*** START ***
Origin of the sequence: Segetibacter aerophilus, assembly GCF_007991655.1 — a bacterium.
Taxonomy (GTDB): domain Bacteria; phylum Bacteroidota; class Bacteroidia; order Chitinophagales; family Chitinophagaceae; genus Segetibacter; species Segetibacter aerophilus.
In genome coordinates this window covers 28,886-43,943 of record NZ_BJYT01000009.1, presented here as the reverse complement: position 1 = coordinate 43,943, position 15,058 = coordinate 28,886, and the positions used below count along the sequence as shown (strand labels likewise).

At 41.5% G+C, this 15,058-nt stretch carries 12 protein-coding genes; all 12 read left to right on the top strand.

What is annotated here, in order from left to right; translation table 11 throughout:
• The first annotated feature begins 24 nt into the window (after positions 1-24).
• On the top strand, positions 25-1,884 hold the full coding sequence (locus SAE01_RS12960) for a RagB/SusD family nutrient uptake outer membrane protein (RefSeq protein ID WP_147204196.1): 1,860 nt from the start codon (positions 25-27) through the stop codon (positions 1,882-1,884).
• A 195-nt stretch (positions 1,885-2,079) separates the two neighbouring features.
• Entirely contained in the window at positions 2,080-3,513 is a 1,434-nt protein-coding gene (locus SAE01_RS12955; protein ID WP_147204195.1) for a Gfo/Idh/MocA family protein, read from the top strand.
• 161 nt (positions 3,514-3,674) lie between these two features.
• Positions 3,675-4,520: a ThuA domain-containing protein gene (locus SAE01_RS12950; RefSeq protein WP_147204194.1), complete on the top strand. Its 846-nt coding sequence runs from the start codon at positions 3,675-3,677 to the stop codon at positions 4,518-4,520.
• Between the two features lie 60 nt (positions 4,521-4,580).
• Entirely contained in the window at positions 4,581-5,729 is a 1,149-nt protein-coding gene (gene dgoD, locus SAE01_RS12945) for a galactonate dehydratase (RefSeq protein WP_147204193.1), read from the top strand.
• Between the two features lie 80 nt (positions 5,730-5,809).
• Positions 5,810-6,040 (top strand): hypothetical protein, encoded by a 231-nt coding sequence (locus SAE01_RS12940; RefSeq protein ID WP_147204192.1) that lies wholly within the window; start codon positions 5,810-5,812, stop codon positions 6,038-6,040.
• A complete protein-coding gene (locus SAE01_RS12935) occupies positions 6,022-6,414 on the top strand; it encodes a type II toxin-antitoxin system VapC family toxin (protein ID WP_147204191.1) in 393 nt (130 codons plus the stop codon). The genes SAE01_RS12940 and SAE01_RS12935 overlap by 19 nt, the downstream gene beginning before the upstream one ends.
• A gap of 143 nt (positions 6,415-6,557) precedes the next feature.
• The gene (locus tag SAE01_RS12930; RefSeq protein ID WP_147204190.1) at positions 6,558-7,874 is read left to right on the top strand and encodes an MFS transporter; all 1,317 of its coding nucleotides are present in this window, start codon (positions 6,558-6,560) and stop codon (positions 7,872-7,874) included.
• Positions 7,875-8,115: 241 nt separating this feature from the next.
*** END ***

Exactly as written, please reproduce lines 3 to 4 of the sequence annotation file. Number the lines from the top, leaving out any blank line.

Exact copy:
In genome coordinates this window covers 28,886-43,943 of record NZ_BJYT01000009.1, presented here as the reverse complement: position 1 = coordinate 43,943, position 15,058 = coordinate 28,886, and the positions used below count along the sequence as shown (strand labels likewise).

At 41.5% G+C, this 15,058-nt stretch carries 12 protein-coding genes; all 12 read left to right on the top strand.